Tuan Guru was a prince from Tidore in the Trinate Islands and a descendant of the Sultan of Morocco. He was banished by the Dutch invaders to the Cape in 1780 because of a conspiracy against them. He was incarcerated on Robben Island for 12 years until 1792.
After his release he married Khadija van de Kaap and they had two sons; Abdul Rakiep and Abdul Rauf. While on Robben Island, he wrote several copies of the Holy Qur’aan from memory, possibly the first Qur’aans in SA. Two are preserved up to today; one at Dorp Street Musjid, Bo-Kaap and the other with one of his descendants. He also wrote an influential book on Islamic law which became an important source of Islam for Cape Muslims in the 19th century.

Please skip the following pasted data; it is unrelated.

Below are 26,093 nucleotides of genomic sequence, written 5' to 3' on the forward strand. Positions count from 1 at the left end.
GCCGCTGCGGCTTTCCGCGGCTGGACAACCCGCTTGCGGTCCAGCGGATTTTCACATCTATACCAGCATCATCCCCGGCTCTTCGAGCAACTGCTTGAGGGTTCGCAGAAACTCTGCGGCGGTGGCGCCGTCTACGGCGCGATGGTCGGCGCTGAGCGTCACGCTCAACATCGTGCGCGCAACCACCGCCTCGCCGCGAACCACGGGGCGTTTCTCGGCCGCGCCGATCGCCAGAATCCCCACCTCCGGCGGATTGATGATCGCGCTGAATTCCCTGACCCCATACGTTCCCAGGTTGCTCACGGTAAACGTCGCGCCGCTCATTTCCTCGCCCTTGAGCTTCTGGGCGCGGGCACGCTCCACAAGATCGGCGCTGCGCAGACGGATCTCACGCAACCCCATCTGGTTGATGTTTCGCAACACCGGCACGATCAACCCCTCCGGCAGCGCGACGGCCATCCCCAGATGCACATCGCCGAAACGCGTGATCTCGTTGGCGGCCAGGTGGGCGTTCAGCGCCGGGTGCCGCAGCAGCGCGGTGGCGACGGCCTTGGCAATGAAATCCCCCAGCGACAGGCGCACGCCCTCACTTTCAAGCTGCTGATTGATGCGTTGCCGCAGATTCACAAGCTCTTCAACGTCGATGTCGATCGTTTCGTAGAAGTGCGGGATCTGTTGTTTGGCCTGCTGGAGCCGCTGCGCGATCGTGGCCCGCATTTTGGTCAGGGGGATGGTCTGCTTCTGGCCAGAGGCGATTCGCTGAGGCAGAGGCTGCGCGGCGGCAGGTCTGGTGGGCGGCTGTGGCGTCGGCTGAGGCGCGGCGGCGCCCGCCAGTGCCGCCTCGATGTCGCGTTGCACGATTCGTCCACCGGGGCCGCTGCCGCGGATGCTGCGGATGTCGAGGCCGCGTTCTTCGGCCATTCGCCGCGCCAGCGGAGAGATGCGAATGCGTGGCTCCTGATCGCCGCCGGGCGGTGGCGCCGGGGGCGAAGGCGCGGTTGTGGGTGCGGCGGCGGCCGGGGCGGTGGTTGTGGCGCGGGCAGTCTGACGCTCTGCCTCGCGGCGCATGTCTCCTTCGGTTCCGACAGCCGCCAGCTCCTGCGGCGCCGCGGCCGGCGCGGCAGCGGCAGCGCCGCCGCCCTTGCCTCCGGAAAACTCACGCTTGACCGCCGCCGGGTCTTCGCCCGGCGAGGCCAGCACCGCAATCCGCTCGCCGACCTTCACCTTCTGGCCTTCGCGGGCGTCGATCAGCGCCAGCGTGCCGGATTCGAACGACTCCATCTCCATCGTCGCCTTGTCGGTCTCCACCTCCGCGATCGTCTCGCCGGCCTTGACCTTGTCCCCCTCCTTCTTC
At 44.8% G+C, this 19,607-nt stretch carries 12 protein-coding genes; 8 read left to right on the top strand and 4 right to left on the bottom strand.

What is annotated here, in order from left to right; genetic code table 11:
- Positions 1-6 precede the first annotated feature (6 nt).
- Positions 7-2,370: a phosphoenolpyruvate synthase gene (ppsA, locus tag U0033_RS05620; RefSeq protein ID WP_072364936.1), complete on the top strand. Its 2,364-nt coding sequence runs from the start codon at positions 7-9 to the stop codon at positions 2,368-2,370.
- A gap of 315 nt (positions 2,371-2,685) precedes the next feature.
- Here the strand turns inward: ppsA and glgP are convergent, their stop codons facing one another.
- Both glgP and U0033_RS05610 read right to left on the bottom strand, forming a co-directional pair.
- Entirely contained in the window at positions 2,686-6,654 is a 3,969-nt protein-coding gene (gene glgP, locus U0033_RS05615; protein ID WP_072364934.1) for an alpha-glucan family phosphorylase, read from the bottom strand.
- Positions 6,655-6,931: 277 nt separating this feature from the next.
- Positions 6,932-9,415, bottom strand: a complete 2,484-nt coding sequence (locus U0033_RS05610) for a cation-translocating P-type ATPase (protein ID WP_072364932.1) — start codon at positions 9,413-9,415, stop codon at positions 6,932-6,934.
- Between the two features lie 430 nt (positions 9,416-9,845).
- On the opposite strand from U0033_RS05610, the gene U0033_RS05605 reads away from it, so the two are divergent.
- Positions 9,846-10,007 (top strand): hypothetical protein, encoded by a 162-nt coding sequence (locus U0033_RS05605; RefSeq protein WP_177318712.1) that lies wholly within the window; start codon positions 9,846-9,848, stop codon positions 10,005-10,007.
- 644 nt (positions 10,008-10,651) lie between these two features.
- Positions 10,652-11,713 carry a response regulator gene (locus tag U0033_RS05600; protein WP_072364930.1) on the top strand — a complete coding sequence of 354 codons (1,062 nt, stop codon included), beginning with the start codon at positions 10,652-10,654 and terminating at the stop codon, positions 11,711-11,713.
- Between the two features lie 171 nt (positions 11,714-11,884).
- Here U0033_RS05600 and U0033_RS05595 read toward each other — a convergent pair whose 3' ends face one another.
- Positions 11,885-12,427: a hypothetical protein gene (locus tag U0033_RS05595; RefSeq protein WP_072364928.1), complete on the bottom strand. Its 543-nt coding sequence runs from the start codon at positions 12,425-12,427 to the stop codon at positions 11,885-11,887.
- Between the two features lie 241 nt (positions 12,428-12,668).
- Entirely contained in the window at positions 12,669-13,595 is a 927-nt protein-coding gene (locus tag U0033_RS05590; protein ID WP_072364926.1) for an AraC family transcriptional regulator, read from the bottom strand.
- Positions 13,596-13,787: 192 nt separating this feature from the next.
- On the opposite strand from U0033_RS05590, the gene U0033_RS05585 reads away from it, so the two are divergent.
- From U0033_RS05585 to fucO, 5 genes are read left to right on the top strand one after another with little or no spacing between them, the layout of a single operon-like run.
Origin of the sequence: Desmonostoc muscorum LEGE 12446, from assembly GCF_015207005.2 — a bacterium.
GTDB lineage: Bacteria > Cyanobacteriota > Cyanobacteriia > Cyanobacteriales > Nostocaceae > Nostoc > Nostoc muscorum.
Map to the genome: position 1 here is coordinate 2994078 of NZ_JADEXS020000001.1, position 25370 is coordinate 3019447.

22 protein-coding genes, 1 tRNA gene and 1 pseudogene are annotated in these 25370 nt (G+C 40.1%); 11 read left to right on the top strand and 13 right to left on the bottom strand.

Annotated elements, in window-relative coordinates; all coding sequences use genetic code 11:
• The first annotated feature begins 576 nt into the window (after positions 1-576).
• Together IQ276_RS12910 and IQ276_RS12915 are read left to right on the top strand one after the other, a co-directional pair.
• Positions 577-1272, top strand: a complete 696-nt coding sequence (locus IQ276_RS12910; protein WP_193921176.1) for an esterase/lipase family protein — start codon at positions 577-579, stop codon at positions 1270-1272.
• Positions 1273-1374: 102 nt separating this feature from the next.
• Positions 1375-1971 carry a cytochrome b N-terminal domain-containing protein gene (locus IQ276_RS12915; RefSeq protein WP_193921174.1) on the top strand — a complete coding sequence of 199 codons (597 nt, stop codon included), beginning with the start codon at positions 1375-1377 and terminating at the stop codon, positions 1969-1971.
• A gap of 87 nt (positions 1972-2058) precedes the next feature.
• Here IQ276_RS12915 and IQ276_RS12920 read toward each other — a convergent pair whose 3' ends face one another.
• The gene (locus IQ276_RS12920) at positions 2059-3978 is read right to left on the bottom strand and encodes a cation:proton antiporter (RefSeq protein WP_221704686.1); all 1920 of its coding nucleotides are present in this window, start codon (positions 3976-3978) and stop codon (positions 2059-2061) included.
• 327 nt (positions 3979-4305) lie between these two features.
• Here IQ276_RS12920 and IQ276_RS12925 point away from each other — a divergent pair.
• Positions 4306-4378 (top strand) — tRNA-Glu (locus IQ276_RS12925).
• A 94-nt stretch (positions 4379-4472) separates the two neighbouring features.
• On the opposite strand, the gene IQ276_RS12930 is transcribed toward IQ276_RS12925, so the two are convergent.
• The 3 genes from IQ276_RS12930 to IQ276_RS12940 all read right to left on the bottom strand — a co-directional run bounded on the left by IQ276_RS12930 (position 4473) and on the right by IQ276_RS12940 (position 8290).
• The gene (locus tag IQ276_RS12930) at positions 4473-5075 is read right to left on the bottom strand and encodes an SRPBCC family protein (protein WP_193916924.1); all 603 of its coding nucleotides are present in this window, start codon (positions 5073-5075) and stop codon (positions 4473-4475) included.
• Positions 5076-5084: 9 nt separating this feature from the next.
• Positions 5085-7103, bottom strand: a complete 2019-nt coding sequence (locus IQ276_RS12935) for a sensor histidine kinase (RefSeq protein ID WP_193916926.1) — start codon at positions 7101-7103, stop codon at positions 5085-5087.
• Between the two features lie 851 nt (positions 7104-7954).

When he was released, Tuan Guru stayed in Dorp Street, Cape Town and started the first Madresa in SA; the Dorp Street Madresa in the home of Trijn van der Kaap, where he taught free Blacks and slaves Arabic. Tuan Guru means respected teacher. Based on this model, by 1832 twelve Madresas had been established in the Cape.
Tuan Guru organized the first Juma in SA in the open in a disused quarry in Chiappini Street. In 1795 he established the first Musjid in SA at the Dorp Street Madresa premises. He did all this while the practice of Islam in the Cape was a criminal offense until 1804.
Tuan Guru is buried in Tana Baru graveyard in Longmarket Street, Bo-Kaap.